We love our pets. How are pets handled in a Florida divorce? In a Florida divorce the court treats pets as “personal property,” and handles pets the same way as cars, jewelry, pots and pans, and other items of stuff.
The more detailed explanation of how pets are handled in a Florida divorce, was recently discussed by the 2d DCA in, Harby v. Harby. (The Second District Court of Appeals (“2d DCA”), is the appellate court that sets the standard for Sarasota and Manatee Counties). In the Harby case, the former wife requested the parties’ two pet dogs. Among other points, the former wife argued that she should received the pets because the dogs were bonded to each other, and one of the dogs was her emotional support animal. Instead, the trial court awarded the pets to the former husband. Keep the pets with the former husband maintained the status quo the parties had adopted during their separation. And “the parties used the dogs to comfort the children throughout the dissolution proceedings, and the children resided a majority of the time with Former Husband.”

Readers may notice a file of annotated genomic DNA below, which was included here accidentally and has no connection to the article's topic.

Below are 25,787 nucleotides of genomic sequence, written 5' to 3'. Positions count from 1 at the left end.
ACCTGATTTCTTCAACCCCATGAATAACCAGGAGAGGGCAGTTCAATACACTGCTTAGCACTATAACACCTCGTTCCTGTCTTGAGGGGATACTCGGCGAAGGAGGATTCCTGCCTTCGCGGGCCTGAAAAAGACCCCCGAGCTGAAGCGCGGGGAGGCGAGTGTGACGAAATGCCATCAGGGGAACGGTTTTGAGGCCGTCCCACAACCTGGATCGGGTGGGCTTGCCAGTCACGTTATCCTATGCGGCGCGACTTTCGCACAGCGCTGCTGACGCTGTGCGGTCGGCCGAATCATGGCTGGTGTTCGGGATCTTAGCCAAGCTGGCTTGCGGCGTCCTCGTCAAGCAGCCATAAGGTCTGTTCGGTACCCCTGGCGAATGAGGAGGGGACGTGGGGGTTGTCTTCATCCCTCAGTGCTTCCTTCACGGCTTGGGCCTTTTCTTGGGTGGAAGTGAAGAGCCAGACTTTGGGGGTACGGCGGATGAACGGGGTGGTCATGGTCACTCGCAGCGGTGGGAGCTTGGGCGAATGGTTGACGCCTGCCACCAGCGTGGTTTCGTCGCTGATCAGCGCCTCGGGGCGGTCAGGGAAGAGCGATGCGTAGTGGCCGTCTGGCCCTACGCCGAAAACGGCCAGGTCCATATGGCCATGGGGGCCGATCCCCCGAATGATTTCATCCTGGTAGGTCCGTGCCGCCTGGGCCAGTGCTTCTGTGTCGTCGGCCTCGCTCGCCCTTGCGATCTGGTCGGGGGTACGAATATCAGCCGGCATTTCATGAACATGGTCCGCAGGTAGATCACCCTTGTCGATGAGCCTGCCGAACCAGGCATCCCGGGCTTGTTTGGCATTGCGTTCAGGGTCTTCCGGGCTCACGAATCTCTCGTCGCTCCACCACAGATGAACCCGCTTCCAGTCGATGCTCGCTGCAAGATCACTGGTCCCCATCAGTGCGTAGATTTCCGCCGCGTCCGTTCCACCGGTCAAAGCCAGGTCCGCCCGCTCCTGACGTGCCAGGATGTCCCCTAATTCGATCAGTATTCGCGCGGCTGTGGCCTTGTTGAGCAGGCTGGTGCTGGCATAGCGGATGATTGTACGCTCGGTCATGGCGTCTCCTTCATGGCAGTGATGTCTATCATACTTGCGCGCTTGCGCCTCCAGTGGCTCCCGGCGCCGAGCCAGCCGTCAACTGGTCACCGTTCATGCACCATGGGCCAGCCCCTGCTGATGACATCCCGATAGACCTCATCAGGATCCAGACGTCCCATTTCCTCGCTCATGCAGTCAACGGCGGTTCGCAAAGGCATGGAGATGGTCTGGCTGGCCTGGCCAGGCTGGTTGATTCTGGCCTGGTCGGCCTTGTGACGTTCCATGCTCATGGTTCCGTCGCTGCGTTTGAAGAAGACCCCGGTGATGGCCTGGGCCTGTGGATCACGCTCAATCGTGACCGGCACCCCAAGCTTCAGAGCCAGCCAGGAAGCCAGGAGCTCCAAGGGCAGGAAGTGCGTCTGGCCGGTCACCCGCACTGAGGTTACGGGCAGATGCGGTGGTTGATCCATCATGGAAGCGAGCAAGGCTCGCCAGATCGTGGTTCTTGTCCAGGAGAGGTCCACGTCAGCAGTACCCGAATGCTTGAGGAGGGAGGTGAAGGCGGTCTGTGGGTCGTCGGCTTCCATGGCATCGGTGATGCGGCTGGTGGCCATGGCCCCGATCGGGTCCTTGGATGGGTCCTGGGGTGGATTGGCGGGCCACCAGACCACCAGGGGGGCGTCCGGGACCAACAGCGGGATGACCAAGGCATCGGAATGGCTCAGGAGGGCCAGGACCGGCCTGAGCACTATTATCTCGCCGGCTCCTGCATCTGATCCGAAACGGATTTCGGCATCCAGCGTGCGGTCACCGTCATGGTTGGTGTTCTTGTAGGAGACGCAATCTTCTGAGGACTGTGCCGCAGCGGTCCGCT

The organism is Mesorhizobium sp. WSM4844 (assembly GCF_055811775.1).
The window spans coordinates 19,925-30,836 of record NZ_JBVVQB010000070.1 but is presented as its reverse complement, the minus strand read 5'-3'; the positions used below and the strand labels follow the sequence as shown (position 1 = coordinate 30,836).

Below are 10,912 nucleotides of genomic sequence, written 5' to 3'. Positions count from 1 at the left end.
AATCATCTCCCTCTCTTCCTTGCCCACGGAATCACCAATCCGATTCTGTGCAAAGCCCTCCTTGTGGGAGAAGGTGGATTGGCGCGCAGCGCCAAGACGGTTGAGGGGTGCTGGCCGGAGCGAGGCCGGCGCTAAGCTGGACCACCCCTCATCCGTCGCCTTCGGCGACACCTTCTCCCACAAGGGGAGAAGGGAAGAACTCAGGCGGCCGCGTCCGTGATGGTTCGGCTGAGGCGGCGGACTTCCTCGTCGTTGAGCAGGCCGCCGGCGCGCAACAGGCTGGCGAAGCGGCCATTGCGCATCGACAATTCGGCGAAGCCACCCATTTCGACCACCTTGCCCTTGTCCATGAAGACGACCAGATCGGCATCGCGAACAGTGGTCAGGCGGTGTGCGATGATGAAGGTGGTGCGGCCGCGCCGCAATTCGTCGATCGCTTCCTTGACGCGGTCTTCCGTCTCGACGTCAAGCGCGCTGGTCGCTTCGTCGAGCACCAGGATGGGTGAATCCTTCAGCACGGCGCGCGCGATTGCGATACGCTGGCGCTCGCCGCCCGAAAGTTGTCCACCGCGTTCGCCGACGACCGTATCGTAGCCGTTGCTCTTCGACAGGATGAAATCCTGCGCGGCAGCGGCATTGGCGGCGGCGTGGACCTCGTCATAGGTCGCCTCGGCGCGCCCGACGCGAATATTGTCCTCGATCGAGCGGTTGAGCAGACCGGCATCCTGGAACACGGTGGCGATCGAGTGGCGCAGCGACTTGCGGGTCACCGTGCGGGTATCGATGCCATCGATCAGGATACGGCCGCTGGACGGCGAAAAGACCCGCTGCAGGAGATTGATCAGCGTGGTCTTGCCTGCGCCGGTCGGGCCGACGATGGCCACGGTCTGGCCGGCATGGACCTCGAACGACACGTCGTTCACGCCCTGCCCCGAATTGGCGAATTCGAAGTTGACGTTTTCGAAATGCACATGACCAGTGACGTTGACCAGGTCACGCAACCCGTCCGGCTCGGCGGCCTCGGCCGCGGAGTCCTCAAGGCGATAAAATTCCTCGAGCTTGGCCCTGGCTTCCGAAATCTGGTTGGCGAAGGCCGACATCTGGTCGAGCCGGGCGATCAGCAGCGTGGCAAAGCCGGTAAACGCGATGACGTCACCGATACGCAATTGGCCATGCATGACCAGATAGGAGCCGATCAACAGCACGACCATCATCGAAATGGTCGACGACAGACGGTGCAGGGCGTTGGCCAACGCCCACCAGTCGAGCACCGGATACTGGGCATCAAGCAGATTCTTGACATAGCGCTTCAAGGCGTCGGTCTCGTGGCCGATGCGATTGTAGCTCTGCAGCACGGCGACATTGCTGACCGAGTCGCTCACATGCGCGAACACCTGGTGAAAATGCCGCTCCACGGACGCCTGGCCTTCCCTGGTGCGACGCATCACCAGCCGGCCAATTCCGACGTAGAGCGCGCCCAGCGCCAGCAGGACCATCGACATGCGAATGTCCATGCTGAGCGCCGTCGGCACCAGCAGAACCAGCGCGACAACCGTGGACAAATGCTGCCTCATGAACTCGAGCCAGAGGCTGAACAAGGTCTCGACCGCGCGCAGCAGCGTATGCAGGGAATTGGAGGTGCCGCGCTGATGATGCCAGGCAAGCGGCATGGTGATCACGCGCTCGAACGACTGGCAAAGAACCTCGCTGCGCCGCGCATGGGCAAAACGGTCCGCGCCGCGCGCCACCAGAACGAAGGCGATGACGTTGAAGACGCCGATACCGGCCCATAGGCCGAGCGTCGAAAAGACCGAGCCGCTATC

In the Harby decision, the 2d DCA reviewed the “law of pets and divorce” in several different states, where pets have special property status. However, the 2d DCA concluded that Florida is no one of the states that gives pets special consideration in a divorce – at least not by by statute. Specifically, in Florida a court cannot “grant custody or visitation pertaining to personal property.” (Personal property being the pet does in this divorce case).
All is not lost for pet lovers. The 2d DCA did make clear that a trial court may consider a divorcing spouse’s sentimental interest in property – such as the ordinary attachment a divorcing spouse may have to a pet. However, that sentimental interest may not take priority over financial fairness between the parties. (I guess this would be a case of high value show dogs – or something similar).